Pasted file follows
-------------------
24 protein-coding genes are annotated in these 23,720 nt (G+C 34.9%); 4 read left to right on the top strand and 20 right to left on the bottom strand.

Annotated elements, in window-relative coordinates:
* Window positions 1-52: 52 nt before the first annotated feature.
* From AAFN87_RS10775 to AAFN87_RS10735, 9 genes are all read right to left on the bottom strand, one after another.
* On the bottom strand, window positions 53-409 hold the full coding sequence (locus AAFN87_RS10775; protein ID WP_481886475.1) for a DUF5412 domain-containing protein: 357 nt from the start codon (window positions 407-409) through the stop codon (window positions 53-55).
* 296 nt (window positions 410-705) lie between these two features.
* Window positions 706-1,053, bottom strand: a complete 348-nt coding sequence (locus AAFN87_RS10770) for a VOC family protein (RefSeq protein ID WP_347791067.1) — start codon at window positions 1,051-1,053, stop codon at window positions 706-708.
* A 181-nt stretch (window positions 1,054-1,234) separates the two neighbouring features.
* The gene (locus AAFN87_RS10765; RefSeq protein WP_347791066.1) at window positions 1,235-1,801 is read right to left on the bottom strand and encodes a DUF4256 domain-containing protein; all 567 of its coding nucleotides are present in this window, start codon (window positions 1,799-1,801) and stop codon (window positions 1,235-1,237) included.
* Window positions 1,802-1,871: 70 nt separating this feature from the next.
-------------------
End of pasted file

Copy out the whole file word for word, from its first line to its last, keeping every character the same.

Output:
24 protein-coding genes are annotated in these 23,720 nt (G+C 34.9%); 4 read left to right on the top strand and 20 right to left on the bottom strand.

Annotated elements, in window-relative coordinates:
* Window positions 1-52: 52 nt before the first annotated feature.
* From AAFN87_RS10775 to AAFN87_RS10735, 9 genes are all read right to left on the bottom strand, one after another.
* On the bottom strand, window positions 53-409 hold the full coding sequence (locus AAFN87_RS10775; protein ID WP_481886475.1) for a DUF5412 domain-containing protein: 357 nt from the start codon (window positions 407-409) through the stop codon (window positions 53-55).
* 296 nt (window positions 410-705) lie between these two features.
* Window positions 706-1,053, bottom strand: a complete 348-nt coding sequence (locus AAFN87_RS10770) for a VOC family protein (RefSeq protein ID WP_347791067.1) — start codon at window positions 1,051-1,053, stop codon at window positions 706-708.
* A 181-nt stretch (window positions 1,054-1,234) separates the two neighbouring features.
* The gene (locus AAFN87_RS10765; RefSeq protein WP_347791066.1) at window positions 1,235-1,801 is read right to left on the bottom strand and encodes a DUF4256 domain-containing protein; all 567 of its coding nucleotides are present in this window, start codon (window positions 1,799-1,801) and stop codon (window positions 1,235-1,237) included.
* Window positions 1,802-1,871: 70 nt separating this feature from the next.